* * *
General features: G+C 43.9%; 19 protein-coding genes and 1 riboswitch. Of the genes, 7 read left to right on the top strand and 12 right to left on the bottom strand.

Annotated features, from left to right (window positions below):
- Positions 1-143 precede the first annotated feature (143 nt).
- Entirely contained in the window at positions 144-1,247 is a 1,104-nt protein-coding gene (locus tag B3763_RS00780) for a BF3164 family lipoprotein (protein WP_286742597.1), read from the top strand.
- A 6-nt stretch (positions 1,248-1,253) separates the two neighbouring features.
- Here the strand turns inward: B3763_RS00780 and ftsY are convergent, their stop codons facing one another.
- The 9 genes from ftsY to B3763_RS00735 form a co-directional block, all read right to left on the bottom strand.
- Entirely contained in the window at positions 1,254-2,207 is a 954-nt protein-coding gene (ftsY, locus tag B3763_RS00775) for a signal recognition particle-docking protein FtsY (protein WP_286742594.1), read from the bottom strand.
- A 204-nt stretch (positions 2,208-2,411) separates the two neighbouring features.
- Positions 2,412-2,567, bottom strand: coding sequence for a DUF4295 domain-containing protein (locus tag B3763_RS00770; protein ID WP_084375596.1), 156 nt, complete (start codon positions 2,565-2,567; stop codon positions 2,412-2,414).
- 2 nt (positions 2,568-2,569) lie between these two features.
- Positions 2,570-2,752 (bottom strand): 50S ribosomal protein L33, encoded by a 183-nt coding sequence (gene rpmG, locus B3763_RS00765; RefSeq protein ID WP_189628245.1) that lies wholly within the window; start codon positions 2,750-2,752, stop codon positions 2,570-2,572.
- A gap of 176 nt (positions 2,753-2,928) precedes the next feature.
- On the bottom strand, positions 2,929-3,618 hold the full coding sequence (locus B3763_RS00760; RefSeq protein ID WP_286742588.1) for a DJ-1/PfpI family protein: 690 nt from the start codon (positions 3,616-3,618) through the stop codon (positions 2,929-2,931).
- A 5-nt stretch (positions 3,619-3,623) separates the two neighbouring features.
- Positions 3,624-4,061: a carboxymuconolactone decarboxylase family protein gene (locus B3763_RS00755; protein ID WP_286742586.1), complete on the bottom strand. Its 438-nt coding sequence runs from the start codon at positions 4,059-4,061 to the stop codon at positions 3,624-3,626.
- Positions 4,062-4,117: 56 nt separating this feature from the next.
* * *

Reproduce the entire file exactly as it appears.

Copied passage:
General features: G+C 43.9%; 19 protein-coding genes and 1 riboswitch. Of the genes, 7 read left to right on the top strand and 12 right to left on the bottom strand.

Annotated features, from left to right (window positions below):
- Positions 1-143 precede the first annotated feature (143 nt).
- Entirely contained in the window at positions 144-1,247 is a 1,104-nt protein-coding gene (locus tag B3763_RS00780) for a BF3164 family lipoprotein (protein WP_286742597.1), read from the top strand.
- A 6-nt stretch (positions 1,248-1,253) separates the two neighbouring features.
- Here the strand turns inward: B3763_RS00780 and ftsY are convergent, their stop codons facing one another.
- The 9 genes from ftsY to B3763_RS00735 form a co-directional block, all read right to left on the bottom strand.
- Entirely contained in the window at positions 1,254-2,207 is a 954-nt protein-coding gene (ftsY, locus tag B3763_RS00775) for a signal recognition particle-docking protein FtsY (protein WP_286742594.1), read from the bottom strand.
- A 204-nt stretch (positions 2,208-2,411) separates the two neighbouring features.
- Positions 2,412-2,567, bottom strand: coding sequence for a DUF4295 domain-containing protein (locus tag B3763_RS00770; protein ID WP_084375596.1), 156 nt, complete (start codon positions 2,565-2,567; stop codon positions 2,412-2,414).
- 2 nt (positions 2,568-2,569) lie between these two features.
- Positions 2,570-2,752 (bottom strand): 50S ribosomal protein L33, encoded by a 183-nt coding sequence (gene rpmG, locus B3763_RS00765; RefSeq protein ID WP_189628245.1) that lies wholly within the window; start codon positions 2,750-2,752, stop codon positions 2,570-2,572.
- A gap of 176 nt (positions 2,753-2,928) precedes the next feature.
- On the bottom strand, positions 2,929-3,618 hold the full coding sequence (locus B3763_RS00760; RefSeq protein ID WP_286742588.1) for a DJ-1/PfpI family protein: 690 nt from the start codon (positions 3,616-3,618) through the stop codon (positions 2,929-2,931).
- A 5-nt stretch (positions 3,619-3,623) separates the two neighbouring features.
- Positions 3,624-4,061: a carboxymuconolactone decarboxylase family protein gene (locus B3763_RS00755; protein ID WP_286742586.1), complete on the bottom strand. Its 438-nt coding sequence runs from the start codon at positions 4,059-4,061 to the stop codon at positions 3,624-3,626.
- Positions 4,062-4,117: 56 nt separating this feature from the next.